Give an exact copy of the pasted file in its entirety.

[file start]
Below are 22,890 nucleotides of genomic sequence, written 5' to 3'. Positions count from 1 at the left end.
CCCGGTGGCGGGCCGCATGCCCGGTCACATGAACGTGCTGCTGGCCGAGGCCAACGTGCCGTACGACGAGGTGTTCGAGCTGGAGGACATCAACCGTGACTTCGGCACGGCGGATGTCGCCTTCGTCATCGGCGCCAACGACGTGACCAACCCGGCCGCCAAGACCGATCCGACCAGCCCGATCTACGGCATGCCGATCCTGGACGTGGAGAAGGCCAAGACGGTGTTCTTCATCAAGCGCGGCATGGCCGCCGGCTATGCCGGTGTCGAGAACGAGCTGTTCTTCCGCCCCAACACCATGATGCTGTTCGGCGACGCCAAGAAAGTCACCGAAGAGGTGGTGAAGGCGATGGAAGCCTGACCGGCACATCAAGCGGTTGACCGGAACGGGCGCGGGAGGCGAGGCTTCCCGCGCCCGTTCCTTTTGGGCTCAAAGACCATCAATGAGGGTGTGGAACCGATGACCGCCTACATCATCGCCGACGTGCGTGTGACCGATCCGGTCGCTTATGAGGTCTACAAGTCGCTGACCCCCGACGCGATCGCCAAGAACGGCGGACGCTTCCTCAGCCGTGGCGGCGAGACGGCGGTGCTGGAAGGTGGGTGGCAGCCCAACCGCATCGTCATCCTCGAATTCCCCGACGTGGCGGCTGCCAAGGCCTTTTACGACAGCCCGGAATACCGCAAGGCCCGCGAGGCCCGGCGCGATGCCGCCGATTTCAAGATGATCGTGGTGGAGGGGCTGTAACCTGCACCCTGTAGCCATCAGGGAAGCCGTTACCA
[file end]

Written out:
Below are 22,890 nucleotides of genomic sequence, written 5' to 3'. Positions count from 1 at the left end.
CCCGGTGGCGGGCCGCATGCCCGGTCACATGAACGTGCTGCTGGCCGAGGCCAACGTGCCGTACGACGAGGTGTTCGAGCTGGAGGACATCAACCGTGACTTCGGCACGGCGGATGTCGCCTTCGTCATCGGCGCCAACGACGTGACCAACCCGGCCGCCAAGACCGATCCGACCAGCCCGATCTACGGCATGCCGATCCTGGACGTGGAGAAGGCCAAGACGGTGTTCTTCATCAAGCGCGGCATGGCCGCCGGCTATGCCGGTGTCGAGAACGAGCTGTTCTTCCGCCCCAACACCATGATGCTGTTCGGCGACGCCAAGAAAGTCACCGAAGAGGTGGTGAAGGCGATGGAAGCCTGACCGGCACATCAAGCGGTTGACCGGAACGGGCGCGGGAGGCGAGGCTTCCCGCGCCCGTTCCTTTTGGGCTCAAAGACCATCAATGAGGGTGTGGAACCGATGACCGCCTACATCATCGCCGACGTGCGTGTGACCGATCCGGTCGCTTATGAGGTCTACAAGTCGCTGACCCCCGACGCGATCGCCAAGAACGGCGGACGCTTCCTCAGCCGTGGCGGCGAGACGGCGGTGCTGGAAGGTGGGTGGCAGCCCAACCGCATCGTCATCCTCGAATTCCCCGACGTGGCGGCTGCCAAGGCCTTTTACGACAGCCCGGAATACCGCAAGGCCCGCGAGGCCCGGCGCGATGCCGCCGATTTCAAGATGATCGTGGTGGAGGGGCTGTAACCTGCACCCTGTAGCCATCAGGGAAGCCGTTACCA